Following a petition by gay rights advocates, the Constitutional Court on August 1, 2014, quashed the law on technicality – that it was enacted without quorum – in the same week that President Museveni lifted off for the US-Africa summit in Washington DC.

Museveni, upon return, warned Members of Parliament who wanted to reactivate the legislation to “go slow” because the law had “foreign policy implications”. The debate died down until the sudden introduction of a provision to criminalize and ban sex between same genders in the newly-enacted legislation.

The Bill, now an Act of Parliament, will become law only when President Museveni assents to it; if he will.

During debate on the Bill on the floor of the House, the State Minister for Planning and Ndorwa West MP, Mr David Bahati, who championed the original Anti-Homosexuality Act, said he supported the new legislation because it protects the dignity of African societies and people.

David Bahati

“I support this Bill. This Bill will protect values of our society that we have lived for generations… to preserve the dignity of the African society and above all protect our children,” he said, adding: “The proportion of foreign concept should be halted and first educate people about them. They need to be looked at differently.”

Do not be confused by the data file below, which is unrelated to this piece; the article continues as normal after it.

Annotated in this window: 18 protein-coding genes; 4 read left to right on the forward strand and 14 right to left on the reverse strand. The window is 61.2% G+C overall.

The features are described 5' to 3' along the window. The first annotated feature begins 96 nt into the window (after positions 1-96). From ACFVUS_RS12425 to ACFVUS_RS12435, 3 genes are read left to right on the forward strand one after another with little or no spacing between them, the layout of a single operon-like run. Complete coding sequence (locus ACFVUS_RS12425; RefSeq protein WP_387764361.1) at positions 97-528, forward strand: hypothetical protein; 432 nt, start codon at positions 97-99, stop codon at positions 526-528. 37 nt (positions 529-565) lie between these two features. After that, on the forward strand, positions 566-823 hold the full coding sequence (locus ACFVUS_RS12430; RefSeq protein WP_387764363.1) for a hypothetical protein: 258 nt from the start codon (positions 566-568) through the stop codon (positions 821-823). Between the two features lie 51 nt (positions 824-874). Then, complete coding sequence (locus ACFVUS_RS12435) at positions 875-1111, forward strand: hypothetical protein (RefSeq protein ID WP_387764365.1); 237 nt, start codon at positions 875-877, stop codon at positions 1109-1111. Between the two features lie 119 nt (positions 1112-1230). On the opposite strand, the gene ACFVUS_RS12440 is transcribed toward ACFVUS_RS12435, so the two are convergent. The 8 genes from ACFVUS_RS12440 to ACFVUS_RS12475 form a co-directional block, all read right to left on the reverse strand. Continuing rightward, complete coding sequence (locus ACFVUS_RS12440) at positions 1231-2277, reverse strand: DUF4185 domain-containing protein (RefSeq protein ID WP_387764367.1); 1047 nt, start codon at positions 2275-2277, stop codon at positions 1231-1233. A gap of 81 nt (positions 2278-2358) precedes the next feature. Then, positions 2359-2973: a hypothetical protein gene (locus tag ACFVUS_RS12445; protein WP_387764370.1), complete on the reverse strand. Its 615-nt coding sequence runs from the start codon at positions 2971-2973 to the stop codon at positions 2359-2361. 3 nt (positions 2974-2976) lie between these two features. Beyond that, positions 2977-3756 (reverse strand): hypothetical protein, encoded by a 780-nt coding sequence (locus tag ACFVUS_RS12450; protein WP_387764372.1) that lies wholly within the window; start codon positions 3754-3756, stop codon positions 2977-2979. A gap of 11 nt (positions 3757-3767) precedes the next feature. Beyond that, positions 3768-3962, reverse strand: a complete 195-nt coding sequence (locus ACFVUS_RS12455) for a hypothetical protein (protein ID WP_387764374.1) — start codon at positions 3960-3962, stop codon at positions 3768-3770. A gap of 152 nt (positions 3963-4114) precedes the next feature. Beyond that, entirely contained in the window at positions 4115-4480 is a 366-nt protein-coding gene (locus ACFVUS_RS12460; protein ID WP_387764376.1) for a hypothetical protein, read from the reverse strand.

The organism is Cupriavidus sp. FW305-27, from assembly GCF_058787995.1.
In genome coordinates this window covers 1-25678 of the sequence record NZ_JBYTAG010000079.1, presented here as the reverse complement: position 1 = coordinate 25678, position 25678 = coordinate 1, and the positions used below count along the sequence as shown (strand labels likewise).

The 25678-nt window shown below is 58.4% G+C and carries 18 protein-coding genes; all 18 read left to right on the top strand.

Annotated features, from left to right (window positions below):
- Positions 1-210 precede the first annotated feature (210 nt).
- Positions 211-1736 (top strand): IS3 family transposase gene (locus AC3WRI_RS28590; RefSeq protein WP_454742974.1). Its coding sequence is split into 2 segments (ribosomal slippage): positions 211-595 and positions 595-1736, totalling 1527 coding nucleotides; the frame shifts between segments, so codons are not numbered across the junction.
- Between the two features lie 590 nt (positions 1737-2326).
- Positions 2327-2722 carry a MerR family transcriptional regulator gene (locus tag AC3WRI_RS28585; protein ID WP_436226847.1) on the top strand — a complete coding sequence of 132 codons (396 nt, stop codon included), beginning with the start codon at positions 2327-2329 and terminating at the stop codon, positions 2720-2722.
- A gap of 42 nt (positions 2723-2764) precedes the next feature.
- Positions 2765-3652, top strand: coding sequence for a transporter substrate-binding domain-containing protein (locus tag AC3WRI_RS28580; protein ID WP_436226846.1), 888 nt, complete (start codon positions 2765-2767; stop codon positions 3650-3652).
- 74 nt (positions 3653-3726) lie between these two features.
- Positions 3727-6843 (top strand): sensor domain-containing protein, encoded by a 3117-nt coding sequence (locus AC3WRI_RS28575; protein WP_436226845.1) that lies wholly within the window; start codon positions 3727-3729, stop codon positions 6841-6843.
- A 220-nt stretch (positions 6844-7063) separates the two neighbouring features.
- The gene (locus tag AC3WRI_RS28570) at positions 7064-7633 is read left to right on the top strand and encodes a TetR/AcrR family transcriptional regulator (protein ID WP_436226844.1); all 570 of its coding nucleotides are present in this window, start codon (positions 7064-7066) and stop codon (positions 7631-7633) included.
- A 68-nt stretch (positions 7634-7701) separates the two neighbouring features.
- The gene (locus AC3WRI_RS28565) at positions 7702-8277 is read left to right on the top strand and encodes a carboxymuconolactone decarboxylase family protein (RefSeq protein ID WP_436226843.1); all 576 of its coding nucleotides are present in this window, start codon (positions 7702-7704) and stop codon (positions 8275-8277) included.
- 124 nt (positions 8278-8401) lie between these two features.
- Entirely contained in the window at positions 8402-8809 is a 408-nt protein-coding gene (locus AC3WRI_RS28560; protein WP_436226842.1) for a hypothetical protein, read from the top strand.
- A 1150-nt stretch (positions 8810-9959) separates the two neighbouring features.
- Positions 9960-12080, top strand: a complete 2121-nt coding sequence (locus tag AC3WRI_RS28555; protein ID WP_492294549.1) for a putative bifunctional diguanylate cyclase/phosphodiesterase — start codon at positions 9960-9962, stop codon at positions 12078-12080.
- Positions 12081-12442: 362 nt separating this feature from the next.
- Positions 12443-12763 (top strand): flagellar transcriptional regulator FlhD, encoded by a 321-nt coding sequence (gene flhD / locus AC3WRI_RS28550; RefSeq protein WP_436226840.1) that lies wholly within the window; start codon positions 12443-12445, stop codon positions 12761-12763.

The new legislation also bans prostitution, which is already criminalised under the Penal Code Act, ostensibly in order to protect family unity and values. Other offences also criminalised include sexual assault, indecent assault, cat-calling, indecent communication, sexual harassment, exploitation of detainees, sexual exploitation, unnatural offences, simple defilement, aggravated defilement, and incest.

However, MPs at the last minute deleted a proposal for withdrawal of consent anytime during sexual intercourse, because the committee was concerned that it would be difficult to enforce.